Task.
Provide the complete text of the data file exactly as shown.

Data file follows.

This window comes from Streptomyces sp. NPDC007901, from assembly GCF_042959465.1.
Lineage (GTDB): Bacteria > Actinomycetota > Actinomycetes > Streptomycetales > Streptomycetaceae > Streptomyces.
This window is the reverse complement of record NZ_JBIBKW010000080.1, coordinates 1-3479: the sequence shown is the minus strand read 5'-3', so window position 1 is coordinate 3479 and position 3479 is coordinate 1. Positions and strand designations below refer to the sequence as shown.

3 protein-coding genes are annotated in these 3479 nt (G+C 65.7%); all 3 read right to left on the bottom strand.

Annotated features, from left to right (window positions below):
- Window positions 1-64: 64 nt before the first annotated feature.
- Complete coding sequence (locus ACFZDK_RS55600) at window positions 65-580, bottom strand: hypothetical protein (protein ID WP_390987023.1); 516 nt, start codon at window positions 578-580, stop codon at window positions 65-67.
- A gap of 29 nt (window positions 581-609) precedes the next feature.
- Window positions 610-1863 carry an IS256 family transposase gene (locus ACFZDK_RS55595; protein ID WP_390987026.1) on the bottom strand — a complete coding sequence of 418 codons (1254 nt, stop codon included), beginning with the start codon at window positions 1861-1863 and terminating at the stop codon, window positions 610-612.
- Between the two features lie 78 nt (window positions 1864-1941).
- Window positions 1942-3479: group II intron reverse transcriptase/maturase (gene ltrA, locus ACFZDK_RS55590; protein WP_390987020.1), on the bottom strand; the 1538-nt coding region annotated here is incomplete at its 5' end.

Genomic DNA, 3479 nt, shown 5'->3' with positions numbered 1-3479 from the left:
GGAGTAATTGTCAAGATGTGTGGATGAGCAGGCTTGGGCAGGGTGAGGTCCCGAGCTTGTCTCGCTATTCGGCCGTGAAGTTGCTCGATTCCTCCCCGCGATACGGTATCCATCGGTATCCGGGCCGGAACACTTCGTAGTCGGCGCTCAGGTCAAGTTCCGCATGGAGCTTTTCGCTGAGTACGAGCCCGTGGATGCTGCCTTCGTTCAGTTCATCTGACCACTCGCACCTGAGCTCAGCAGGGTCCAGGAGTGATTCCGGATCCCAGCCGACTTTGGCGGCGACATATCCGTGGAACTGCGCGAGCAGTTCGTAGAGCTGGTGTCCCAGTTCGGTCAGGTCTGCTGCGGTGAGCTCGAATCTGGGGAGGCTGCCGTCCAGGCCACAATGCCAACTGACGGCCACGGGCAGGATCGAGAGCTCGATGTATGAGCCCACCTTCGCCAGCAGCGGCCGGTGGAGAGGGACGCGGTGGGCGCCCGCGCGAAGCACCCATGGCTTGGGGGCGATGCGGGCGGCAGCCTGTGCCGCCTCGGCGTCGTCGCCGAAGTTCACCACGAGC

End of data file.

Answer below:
This window comes from Streptomyces sp. NPDC007901, from assembly GCF_042959465.1.
Lineage (GTDB): Bacteria > Actinomycetota > Actinomycetes > Streptomycetales > Streptomycetaceae > Streptomyces.
This window is the reverse complement of record NZ_JBIBKW010000080.1, coordinates 1-3479: the sequence shown is the minus strand read 5'-3', so window position 1 is coordinate 3479 and position 3479 is coordinate 1. Positions and strand designations below refer to the sequence as shown.

3 protein-coding genes are annotated in these 3479 nt (G+C 65.7%); all 3 read right to left on the bottom strand.

Annotated features, from left to right (window positions below):
- Window positions 1-64: 64 nt before the first annotated feature.
- Complete coding sequence (locus ACFZDK_RS55600) at window positions 65-580, bottom strand: hypothetical protein (protein ID WP_390987023.1); 516 nt, start codon at window positions 578-580, stop codon at window positions 65-67.
- A gap of 29 nt (window positions 581-609) precedes the next feature.
- Window positions 610-1863 carry an IS256 family transposase gene (locus ACFZDK_RS55595; protein ID WP_390987026.1) on the bottom strand — a complete coding sequence of 418 codons (1254 nt, stop codon included), beginning with the start codon at window positions 1861-1863 and terminating at the stop codon, window positions 610-612.
- Between the two features lie 78 nt (window positions 1864-1941).
- Window positions 1942-3479: group II intron reverse transcriptase/maturase (gene ltrA, locus ACFZDK_RS55590; protein WP_390987020.1), on the bottom strand; the 1538-nt coding region annotated here is incomplete at its 5' end.

Genomic DNA, 3479 nt, shown 5'->3' with positions numbered 1-3479 from the left:
GGAGTAATTGTCAAGATGTGTGGATGAGCAGGCTTGGGCAGGGTGAGGTCCCGAGCTTGTCTCGCTATTCGGCCGTGAAGTTGCTCGATTCCTCCCCGCGATACGGTATCCATCGGTATCCGGGCCGGAACACTTCGTAGTCGGCGCTCAGGTCAAGTTCCGCATGGAGCTTTTCGCTGAGTACGAGCCCGTGGATGCTGCCTTCGTTCAGTTCATCTGACCACTCGCACCTGAGCTCAGCAGGGTCCAGGAGTGATTCCGGATCCCAGCCGACTTTGGCGGCGACATATCCGTGGAACTGCGCGAGCAGTTCGTAGAGCTGGTGTCCCAGTTCGGTCAGGTCTGCTGCGGTGAGCTCGAATCTGGGGAGGCTGCCGTCCAGGCCACAATGCCAACTGACGGCCACGGGCAGGATCGAGAGCTCGATGTATGAGCCCACCTTCGCCAGCAGCGGCCGGTGGAGAGGGACGCGGTGGGCGCCCGCGCGAAGCACCCATGGCTTGGGGGCGATGCGGGCGGCAGCCTGTGCCGCCTCGGCGTCGTCGCCGAAGTTCACCACGAGC